by Mitch Lehman
Most recently, the ruse involved a late-night caller telling an often elderly mark that a grandchild who was traveling overseas was in desperate need of immediate, emergency cash.
Others have had the audacity to make random phone calls declaring to be foreigners who have won the lottery and “since I’m not an American citizen, I need your help to cash in the wining ticket” – provided you front a $500 deposit towards a promised half or third of the winnings.
Now, it’s a representative of the “warrant division” of Los Angeles County or a local police department, claiming to be in possession of paperwork calling for your arrest on a monitored red light violation or other sundry offense. The caller will ask the victim to deposit bail money in a PayPal or other “vanilla” account until a court appearance can be arranged. A variation of this scam might also claim that money must be collected for unmet jury duty obligations.
“These are total scams,” said San Marino Police Chief Tim Harrigan during a visit to The Tribune on Monday. “There is a current investigation by the Los Angeles County Court system into these activities. We have been made aware of several phone calls placed to San Marino residents but we do not believe there has been any loss at this point.”
Traffic violations at stop lights generated through remote cameras have been for the time being declared unconstitutional and would not produce a ticket or other request for funds.
A recent email ruse asks recipients to “update your IRS e-file.” The emails appear to be from the IRS and include a link to a phony website intended to mirror the official IRS homepage. These emails contain the direction “you are to update your IRS e-file immediately” and mention USA.gov and IRSgov – without the dot between IRS and gov.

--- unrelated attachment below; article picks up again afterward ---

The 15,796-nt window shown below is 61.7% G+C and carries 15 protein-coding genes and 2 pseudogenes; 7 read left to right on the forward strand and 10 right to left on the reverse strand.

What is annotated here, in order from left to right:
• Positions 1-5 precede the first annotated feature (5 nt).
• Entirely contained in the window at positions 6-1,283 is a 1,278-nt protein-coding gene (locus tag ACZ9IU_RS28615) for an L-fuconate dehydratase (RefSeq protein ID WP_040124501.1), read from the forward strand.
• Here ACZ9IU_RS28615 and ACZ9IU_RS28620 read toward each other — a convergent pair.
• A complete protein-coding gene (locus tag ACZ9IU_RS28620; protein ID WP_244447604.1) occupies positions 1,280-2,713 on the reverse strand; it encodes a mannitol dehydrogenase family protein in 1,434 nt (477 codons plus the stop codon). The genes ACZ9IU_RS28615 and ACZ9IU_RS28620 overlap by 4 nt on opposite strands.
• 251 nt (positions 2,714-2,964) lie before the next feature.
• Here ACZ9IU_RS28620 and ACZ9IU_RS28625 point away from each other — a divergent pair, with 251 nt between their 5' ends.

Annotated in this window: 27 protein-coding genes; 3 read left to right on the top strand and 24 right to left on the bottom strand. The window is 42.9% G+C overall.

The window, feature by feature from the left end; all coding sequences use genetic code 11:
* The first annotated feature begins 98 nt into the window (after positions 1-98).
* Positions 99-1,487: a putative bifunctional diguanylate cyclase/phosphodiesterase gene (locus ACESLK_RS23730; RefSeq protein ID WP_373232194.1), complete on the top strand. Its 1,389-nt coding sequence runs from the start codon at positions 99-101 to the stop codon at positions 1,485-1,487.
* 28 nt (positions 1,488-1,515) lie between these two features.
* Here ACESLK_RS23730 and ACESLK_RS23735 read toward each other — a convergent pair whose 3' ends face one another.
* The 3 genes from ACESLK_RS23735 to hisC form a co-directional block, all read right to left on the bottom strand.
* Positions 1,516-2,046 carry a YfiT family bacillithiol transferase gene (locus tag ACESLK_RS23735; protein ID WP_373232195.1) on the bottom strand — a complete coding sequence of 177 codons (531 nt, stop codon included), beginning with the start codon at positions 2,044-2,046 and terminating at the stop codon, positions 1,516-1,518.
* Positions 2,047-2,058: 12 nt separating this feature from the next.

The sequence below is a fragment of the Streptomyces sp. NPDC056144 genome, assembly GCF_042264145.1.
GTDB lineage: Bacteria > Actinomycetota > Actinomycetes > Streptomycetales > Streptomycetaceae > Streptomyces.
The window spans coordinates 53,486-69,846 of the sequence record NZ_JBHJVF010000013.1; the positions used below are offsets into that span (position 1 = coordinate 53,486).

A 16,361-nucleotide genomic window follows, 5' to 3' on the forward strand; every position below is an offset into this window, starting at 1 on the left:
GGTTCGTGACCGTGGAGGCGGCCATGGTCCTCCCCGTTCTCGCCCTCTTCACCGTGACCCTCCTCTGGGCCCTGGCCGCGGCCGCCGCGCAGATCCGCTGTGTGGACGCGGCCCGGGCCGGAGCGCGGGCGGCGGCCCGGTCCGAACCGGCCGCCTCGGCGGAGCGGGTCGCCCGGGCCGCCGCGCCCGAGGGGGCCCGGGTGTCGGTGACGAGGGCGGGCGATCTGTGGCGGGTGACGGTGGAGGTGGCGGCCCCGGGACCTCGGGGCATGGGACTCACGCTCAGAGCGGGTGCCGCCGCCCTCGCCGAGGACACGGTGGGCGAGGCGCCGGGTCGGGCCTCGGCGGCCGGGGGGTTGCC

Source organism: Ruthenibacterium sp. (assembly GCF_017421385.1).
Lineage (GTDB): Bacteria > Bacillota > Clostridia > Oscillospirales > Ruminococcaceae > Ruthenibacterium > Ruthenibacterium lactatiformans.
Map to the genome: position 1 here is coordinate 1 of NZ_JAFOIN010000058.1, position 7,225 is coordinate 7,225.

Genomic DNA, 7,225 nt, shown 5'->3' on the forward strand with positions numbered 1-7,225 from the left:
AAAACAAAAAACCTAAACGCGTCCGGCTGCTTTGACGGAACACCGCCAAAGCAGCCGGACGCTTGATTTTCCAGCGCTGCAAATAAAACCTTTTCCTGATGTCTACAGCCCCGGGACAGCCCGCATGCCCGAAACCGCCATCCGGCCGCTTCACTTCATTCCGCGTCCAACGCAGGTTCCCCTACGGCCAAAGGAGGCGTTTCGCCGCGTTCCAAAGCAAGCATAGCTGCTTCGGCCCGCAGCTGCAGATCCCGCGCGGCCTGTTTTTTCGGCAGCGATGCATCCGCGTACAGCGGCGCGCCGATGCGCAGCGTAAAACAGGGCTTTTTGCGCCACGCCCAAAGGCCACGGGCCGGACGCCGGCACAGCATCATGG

“These emails are not coming from the IRS,” Harrigan said.
Taxpayers who receive these messages should not respond to the email or click on the links. Instead, they should forward the scam emails to the IRS at email@example.com.
“If these were authentic citations or requests from any agency of the United States government, you would receive official notice through the U.S. Postal Service,” said Harrigan. “No local, county, state or federal government agency should request money over the telephone without first sending official notification. If you ever have any questions about these matters we encourage all residents to phone the San Marino Police Department for verification.”
Another form of this scam informs victims that they are exempt from reporting taxes and a refund might be available. The mark is then asked to fill out a lengthy form that includes sensitive information, including bank account data.
“You are basically faxing all of your information that someone can use for identity theft or to deplete your bank account,” Harrigan said. “Again, all of this information should be thoroughly checked with the official agency before you provide anything.”
Harrigan also mentioned that another San Marino resident told the SMPD they had placed a deposit on a residential rental property. The victim located the rental property on a website called Zuily.com. The property that was listed is currently on the market for sale, not rent. The realtor told the SMPD they have received several complaints regarding the same scam, and has since placed a fraud alert on the listed website.
“Always check with your local real estate company, the Los Angeles County Recorder’s office or Realtor.com to confirm the name of the property owner,” Harrigan said.